Every corner of the state—from the Big Bend to the Big Thicket, and Padre Island to the Panhandle’s Lake Meredith—is home to spectacular getaways and historic places worthy of national notice. If you haven’t visited some of the Lone Star State’s national parks and historic sites before, or haven’t been in a while, the National Park Service Centennial celebration adds special events to the many reasons to explore these places in 2016.
Big Thicket National Preserve north of Beaumont has set a goal of planting 100,000 longleaf pine seedlings for the 100th anniversary this year, replacing hundreds of acres lost to logging, pine beetle infestations, and hurricanes. The effort will require the green thumbs of numerous volunteers, who are encouraged to sign up for planting days January through March and again in November and December. Each volunteer gets a chance to plant multiple trees using tools provided to punch a hole in the dirt and drop in a seedling.
“We hope families can come out—the adults can make the hole and the kids can drop in the tree since they’re closer to the ground,” says Ken Hyde, chief of resource management at Big Thicket National Preserve. One day of planting trees has the potential to create a lifelong connection to the park—longleaf pine trees can live for more than 300 years and take half that time to reach their full height between 80 and 100 feet. They’re also part of an ecosystem that supports endangered species such as red-cockaded woodpeckers and Texas trailing phlox flowers.
To sign up for tree planting, call the Big Thicket Visitor Center at 409/951-6700. Even if you miss the chance to get your hands dirty, visitors to the park through the year can participate in the Share Your Thicket Photo Contest to showcase their skills and the beauty of the forest. Participants must be amateur photographers, take photos within the park, and upload them to Instagram tagged with #BigThicketPhotoContest. Winners are chosen monthly, with a grand-prize winner selected in the fall.
Celebrate something big.
Texas’ largest national park—Big Bend National Park—has some big celebrations planned for the NPS centennial, including four days of festivities before Memorial Day and the grand-opening celebration
of the new Fossil Discovery Exhibit in September.
of the park, along with the conservancy’s contributions, taking a different focus each day.
Activities kick off 9 a.m. Thursday, May 26, with a talk about the international mining history along the border, plus a discussion of the relationship with Mexico and the conservancy’s role in raising funds for the park’s Border Crossing Station. The event concludes with a trip across the border to Boquillas, Mexico (bring passport and spending money), led by the park staff and conservancy directors.
On Friday evening, May 27, celebrate the NPS 100th birthday and the Big Bend Conservancy’s 20th birthday with a 6:30 p.m. party at Chisos Mountains Lodge. Later, at 10:15 p.m., bring binoculars to Route 13 (the road from Panther Junction to Rio Grande Village), Mile 15.3, for the don’t-miss night-sky viewing and discussion. Saturday, May 28, starts with an early-morning hike in the Chisos Basin, and wrap-up Sunday with an 8:30 a.m. Wetlands Wonders BioBlitz, which includes a birding walk, wildlife spotting, and wetlands restoration discussion. All events within the park are free and open to the public, and the schedule of activities provides plenty of free time to explore the park’s more than 800,000 acres on your own.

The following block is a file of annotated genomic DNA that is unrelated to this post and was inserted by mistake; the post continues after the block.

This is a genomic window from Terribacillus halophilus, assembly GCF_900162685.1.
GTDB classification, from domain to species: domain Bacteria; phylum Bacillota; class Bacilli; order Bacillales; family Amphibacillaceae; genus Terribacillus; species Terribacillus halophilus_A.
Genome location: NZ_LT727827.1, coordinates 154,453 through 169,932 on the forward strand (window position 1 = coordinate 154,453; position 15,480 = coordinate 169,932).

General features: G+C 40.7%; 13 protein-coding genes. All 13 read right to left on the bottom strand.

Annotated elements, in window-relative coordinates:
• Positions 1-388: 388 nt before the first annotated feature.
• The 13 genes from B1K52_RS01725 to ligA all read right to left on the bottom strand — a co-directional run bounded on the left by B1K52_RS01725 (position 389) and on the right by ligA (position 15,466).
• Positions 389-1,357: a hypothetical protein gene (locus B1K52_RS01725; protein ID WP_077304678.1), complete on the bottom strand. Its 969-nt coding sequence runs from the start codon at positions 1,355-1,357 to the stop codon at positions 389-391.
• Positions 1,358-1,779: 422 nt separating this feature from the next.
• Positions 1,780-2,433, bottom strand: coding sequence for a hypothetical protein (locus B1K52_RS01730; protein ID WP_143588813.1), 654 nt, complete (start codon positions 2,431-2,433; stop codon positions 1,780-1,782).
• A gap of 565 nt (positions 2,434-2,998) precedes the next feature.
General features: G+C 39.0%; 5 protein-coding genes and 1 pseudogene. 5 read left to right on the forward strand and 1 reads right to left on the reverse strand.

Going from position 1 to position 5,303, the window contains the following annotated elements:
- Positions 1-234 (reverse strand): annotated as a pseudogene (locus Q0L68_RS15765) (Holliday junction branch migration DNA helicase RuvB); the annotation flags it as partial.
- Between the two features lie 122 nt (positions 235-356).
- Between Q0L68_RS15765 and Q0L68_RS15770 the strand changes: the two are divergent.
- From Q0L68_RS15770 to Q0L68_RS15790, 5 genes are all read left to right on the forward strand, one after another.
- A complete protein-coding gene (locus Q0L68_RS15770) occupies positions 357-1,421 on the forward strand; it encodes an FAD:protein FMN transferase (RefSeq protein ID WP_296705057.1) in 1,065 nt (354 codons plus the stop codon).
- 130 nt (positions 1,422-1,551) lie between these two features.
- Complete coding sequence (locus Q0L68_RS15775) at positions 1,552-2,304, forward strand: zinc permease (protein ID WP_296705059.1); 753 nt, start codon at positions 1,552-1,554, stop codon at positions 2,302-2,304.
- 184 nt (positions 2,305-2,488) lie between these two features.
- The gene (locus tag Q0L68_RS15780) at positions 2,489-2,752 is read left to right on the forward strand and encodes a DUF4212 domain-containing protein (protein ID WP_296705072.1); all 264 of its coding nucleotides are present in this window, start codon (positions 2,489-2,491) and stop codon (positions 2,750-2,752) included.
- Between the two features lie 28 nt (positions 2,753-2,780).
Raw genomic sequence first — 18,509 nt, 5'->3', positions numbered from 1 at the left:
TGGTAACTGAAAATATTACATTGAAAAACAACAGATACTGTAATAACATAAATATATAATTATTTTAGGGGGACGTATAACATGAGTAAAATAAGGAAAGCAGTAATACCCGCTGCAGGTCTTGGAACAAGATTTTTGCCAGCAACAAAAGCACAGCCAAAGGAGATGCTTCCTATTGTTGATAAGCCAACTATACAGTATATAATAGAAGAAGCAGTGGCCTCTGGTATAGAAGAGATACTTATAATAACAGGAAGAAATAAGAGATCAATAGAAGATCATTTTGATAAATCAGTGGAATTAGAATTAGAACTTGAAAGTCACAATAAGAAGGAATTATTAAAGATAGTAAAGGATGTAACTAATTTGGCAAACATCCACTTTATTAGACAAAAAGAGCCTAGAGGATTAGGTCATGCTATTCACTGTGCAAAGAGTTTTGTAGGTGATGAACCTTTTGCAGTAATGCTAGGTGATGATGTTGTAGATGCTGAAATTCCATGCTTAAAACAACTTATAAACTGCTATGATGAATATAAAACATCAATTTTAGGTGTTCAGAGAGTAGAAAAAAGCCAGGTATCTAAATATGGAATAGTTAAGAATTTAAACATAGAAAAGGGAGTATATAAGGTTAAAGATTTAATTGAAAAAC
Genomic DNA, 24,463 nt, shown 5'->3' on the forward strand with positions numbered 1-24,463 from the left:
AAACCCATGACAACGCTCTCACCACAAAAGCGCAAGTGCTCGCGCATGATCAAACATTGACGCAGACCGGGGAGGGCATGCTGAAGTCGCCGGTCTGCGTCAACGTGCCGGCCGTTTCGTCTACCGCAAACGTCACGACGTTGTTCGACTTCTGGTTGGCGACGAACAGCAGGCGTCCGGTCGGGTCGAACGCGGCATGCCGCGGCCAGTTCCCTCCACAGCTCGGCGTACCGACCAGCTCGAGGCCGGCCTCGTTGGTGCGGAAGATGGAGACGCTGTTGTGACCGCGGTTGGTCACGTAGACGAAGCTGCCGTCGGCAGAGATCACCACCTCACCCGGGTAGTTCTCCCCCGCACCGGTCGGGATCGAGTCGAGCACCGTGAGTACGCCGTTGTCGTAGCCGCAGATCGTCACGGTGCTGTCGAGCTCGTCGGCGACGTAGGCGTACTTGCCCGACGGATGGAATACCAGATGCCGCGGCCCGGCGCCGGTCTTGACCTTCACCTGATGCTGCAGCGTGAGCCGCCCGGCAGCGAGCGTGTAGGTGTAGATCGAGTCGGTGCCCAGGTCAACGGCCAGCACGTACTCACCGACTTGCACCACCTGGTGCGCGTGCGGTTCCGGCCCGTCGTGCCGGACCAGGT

On September 24, the park plans a grand-opening celebration of its new Fossil Discovery Exhibit. The exhibit was completed as a “centennial challenge,” a government initiative that encouraged public-private partnerships on signature projects in national parks to celebrate the NPS anniversary. The park and conservancy partnered to build the exhibit, which will explore Big Bend’s paleontological
and geological past in a $1.35 million open-air pavilion about 20 miles inside the park from the US 385 entrance.
The pavilion will encompass three rooms, with two side rooms providing self-guided interpretation of the park’s four past environments—marine, coastal plain, inland floodplain, and volcanic highlands—and a classroom in the center. The exhibit rooms will contain life-size replicas of fossils found within Big Bend, including the park’s most recent dinosaur discovery—the skull of a Bravoceratops polyphemus—which, for the near future, can only be seen here. The rooms will also feature illustrations, diagrams, and text connecting the fossils with geological formations visible from the site.
A replica skeleton of a pterosaur Quetzacoatlus, the largest flying creature ever found, will hang from the ceiling of the classroom, where visitors will gather for presentations, such as a ranger-led discussion of the exhibits, and learn about new finds. In addition, a new website (scheduled to debut in February; www.fossildiscoveryexhibit.com) will share information on findings and research.